Tumor-fighting genes may diminish HIV reservoirs

Participants who had higher expression of tumor-fighting genes had lower levels of latent HIV, a study indicated.

Media Contact: Barbara Clements - 253-740-5043, bac60@uw.edu

Once someone has contracted the HIV virus, it can remain latent in the person’s blood cells, until, for reasons unknown, it reactivates. Authors of a study published recently in PLOS Pathogens found that people who have higher levels of expression of two tumor-suppressing genes are likely to have smaller reservoirs of HIV-infected cells. 

“If you could somehow increase the level of activity of genes whose functions are to put a brake on cancer, maybe you could reduce the size of this reservoir,” said Germán Gornalusse, one of the paper’s lead authors. He is a research assistant professor of obstetrics and gynecology at the University of Washington School of Medicine. 

The dire effects of AIDS can be largely suppressed with antiretroviral therapy, or ART, which also suppresses the HIV virus. But the major barrier to an HIV cure, the authors noted, is the persistence of infected cells known as the HIV reservoir. After invading a CD4+ T cell, which is HIV’s primary target, this RNA virus copies its own DNA , which gets inserted into the cell’s genome, the authors explained.

Even with ARTs, almost 1 million people die from HIV/AIDS each year. In some countries, it's still the leading cause of death.

“There are many drugs that the FDA has approved to fight cancer,” Gornalusse said. “If we could find one that would also selectively suppress the proliferation of cells that carry latent HIV, we might eventually find a cure.”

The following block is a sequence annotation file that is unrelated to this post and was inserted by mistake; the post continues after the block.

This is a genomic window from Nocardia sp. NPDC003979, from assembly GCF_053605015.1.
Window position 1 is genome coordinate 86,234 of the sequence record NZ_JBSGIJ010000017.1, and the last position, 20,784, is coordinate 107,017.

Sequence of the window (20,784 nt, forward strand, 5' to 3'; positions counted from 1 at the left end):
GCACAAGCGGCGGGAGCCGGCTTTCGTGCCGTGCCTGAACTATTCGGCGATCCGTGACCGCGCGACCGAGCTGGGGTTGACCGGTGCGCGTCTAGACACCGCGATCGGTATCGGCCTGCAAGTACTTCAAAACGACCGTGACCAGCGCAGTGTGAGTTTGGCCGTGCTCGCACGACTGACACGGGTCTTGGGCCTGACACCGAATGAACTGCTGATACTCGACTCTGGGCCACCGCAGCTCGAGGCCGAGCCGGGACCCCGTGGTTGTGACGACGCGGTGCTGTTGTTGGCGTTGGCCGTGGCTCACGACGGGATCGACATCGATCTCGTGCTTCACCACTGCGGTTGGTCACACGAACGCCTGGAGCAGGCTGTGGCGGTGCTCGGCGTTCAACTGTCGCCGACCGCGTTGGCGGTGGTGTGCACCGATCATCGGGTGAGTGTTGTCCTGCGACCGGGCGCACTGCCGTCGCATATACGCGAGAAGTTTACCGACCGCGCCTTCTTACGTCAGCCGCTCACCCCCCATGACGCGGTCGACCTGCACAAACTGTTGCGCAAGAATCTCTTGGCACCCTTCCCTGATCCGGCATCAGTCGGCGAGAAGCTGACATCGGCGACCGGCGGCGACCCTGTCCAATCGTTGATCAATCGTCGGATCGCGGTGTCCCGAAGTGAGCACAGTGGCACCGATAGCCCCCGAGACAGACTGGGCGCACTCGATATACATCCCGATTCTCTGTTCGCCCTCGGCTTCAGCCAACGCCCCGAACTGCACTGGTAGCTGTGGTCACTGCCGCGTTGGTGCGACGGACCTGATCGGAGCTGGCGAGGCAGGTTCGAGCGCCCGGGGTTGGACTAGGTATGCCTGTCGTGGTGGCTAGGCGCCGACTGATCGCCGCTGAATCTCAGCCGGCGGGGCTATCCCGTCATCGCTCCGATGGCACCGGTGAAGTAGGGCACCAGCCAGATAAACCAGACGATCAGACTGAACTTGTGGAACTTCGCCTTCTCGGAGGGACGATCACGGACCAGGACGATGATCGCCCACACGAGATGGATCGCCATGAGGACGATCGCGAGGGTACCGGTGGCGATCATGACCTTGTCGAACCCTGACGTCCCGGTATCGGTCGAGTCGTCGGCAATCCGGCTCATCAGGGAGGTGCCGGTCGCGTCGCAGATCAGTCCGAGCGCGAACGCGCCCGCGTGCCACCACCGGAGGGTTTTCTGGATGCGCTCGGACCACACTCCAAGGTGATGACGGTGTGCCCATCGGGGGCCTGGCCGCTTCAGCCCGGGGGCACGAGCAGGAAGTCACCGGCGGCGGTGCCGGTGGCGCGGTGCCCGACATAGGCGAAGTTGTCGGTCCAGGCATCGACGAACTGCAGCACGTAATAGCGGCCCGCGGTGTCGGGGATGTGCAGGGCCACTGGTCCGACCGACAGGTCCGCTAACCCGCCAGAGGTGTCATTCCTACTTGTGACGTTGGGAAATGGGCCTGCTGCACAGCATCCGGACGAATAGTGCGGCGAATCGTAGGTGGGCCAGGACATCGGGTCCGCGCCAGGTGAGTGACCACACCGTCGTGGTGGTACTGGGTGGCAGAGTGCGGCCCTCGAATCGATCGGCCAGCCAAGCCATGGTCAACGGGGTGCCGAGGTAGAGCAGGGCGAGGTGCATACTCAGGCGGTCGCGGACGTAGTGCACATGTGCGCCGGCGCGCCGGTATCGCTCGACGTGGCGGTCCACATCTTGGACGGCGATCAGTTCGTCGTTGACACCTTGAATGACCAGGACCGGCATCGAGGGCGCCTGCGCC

The researchers studied 191 people with HIV on ART by measuring the volume of their HIV reservoir, the expression of HIV viral genes in the reservoir, and the activity of the patients’ genes.

Among study participants whose reservoir HIV genes were active — meaning the virus had its expression program turned on —the activity of 17 genes involved in inflammation and two for membrane proteins was reduced. In other words, the researchers found that, among individuals who had more active HIV reservoirs, their innate immunity gene-expression program was turned down in an attempt to reduce persistent inflammation, Gornalusse said.

He cautioned that the study was a snapshot and that more research is needed, as well as a larger study cohort, including underrepresented populations, to better establish correlations. Larger studies could focus on the tumor-suppressor genes, with the goal of using these genes to permanently reduce and eliminate HIV reservoirs.


For details about UW Medicine, please visit http://uwmedicine.org/about.


UW Medicine